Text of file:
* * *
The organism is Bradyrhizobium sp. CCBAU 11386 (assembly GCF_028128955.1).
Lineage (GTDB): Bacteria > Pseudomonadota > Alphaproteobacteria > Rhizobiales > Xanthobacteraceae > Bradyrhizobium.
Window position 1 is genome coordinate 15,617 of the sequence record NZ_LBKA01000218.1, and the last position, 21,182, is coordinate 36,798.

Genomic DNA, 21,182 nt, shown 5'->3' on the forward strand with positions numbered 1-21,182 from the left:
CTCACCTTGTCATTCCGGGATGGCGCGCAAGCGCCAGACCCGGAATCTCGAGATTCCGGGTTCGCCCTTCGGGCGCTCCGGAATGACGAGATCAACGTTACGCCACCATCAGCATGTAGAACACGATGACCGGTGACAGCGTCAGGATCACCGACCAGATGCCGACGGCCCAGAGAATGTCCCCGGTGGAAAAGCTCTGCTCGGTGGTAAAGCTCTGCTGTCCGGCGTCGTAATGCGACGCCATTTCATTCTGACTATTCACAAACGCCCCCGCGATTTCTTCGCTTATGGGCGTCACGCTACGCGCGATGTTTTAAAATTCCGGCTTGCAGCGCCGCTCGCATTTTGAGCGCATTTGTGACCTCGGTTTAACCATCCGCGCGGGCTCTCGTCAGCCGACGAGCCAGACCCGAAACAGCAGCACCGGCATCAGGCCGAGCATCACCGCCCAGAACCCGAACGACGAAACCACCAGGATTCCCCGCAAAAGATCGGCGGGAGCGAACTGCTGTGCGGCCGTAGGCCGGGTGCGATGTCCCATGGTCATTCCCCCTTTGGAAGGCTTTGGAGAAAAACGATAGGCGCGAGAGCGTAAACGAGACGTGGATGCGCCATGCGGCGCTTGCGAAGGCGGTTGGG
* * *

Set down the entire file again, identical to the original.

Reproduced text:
The organism is Bradyrhizobium sp. CCBAU 11386 (assembly GCF_028128955.1).
Lineage (GTDB): Bacteria > Pseudomonadota > Alphaproteobacteria > Rhizobiales > Xanthobacteraceae > Bradyrhizobium.
Window position 1 is genome coordinate 15,617 of the sequence record NZ_LBKA01000218.1, and the last position, 21,182, is coordinate 36,798.

Genomic DNA, 21,182 nt, shown 5'->3' on the forward strand with positions numbered 1-21,182 from the left:
CTCACCTTGTCATTCCGGGATGGCGCGCAAGCGCCAGACCCGGAATCTCGAGATTCCGGGTTCGCCCTTCGGGCGCTCCGGAATGACGAGATCAACGTTACGCCACCATCAGCATGTAGAACACGATGACCGGTGACAGCGTCAGGATCACCGACCAGATGCCGACGGCCCAGAGAATGTCCCCGGTGGAAAAGCTCTGCTCGGTGGTAAAGCTCTGCTGTCCGGCGTCGTAATGCGACGCCATTTCATTCTGACTATTCACAAACGCCCCCGCGATTTCTTCGCTTATGGGCGTCACGCTACGCGCGATGTTTTAAAATTCCGGCTTGCAGCGCCGCTCGCATTTTGAGCGCATTTGTGACCTCGGTTTAACCATCCGCGCGGGCTCTCGTCAGCCGACGAGCCAGACCCGAAACAGCAGCACCGGCATCAGGCCGAGCATCACCGCCCAGAACCCGAACGACGAAACCACCAGGATTCCCCGCAAAAGATCGGCGGGAGCGAACTGCTGTGCGGCCGTAGGCCGGGTGCGATGTCCCATGGTCATTCCCCCTTTGGAAGGCTTTGGAGAAAAACGATAGGCGCGAGAGCGTAAACGAGACGTGGATGCGCCATGCGGCGCTTGCGAAGGCGGTTGGG